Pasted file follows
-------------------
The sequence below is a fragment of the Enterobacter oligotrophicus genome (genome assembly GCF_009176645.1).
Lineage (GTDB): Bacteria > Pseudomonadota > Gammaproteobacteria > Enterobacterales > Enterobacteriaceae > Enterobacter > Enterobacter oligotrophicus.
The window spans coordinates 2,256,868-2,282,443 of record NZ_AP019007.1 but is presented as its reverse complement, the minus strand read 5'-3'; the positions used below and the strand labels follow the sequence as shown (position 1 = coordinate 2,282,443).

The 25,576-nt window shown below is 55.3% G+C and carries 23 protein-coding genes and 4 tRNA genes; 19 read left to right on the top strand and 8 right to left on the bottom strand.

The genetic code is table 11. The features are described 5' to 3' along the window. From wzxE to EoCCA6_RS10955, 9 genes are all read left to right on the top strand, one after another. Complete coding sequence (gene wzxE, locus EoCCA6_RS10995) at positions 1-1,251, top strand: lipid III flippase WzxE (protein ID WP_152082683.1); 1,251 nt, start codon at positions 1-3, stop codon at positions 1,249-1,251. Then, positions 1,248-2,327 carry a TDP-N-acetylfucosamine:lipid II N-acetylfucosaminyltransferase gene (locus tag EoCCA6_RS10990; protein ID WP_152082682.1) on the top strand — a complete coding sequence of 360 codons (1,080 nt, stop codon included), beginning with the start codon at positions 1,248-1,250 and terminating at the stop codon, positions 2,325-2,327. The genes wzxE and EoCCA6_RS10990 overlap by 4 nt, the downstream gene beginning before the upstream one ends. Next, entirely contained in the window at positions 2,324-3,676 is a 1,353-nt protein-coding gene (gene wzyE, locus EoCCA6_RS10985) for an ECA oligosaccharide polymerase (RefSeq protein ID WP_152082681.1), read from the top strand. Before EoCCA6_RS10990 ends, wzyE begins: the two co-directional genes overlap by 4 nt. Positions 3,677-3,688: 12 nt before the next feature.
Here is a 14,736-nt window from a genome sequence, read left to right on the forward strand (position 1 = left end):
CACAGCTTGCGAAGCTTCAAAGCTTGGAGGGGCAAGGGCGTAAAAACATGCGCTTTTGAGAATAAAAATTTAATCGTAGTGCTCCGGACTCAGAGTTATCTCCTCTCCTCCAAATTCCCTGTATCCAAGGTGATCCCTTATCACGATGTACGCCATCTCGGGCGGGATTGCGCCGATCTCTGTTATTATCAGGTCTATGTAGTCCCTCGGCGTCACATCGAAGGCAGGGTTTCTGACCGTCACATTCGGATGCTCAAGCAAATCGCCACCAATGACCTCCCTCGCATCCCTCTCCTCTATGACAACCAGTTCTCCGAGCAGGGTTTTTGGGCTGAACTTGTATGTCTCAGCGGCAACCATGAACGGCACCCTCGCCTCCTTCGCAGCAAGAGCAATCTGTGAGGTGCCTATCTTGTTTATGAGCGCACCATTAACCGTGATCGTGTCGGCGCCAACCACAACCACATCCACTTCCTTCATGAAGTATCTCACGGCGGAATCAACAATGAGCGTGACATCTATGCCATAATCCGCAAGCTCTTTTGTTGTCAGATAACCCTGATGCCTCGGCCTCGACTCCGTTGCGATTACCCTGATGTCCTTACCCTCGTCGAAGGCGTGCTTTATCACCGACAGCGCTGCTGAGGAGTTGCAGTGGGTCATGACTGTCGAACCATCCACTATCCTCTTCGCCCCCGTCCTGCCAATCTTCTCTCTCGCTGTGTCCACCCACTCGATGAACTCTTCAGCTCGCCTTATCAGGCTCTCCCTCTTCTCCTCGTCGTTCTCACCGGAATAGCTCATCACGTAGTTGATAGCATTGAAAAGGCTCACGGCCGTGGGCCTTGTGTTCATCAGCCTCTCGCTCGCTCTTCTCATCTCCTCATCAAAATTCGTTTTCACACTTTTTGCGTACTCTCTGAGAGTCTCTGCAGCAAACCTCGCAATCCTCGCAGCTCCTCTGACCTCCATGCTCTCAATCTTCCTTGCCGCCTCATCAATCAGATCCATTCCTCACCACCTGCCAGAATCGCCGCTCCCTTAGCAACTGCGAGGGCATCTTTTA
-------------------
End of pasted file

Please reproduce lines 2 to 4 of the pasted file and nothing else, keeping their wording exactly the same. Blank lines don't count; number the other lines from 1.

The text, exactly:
Lineage (GTDB): Bacteria > Pseudomonadota > Gammaproteobacteria > Enterobacterales > Enterobacteriaceae > Enterobacter > Enterobacter oligotrophicus.
The window spans coordinates 2,256,868-2,282,443 of record NZ_AP019007.1 but is presented as its reverse complement, the minus strand read 5'-3'; the positions used below and the strand labels follow the sequence as shown (position 1 = coordinate 2,282,443).

The 25,576-nt window shown below is 55.3% G+C and carries 23 protein-coding genes and 4 tRNA genes; 19 read left to right on the top strand and 8 right to left on the bottom strand.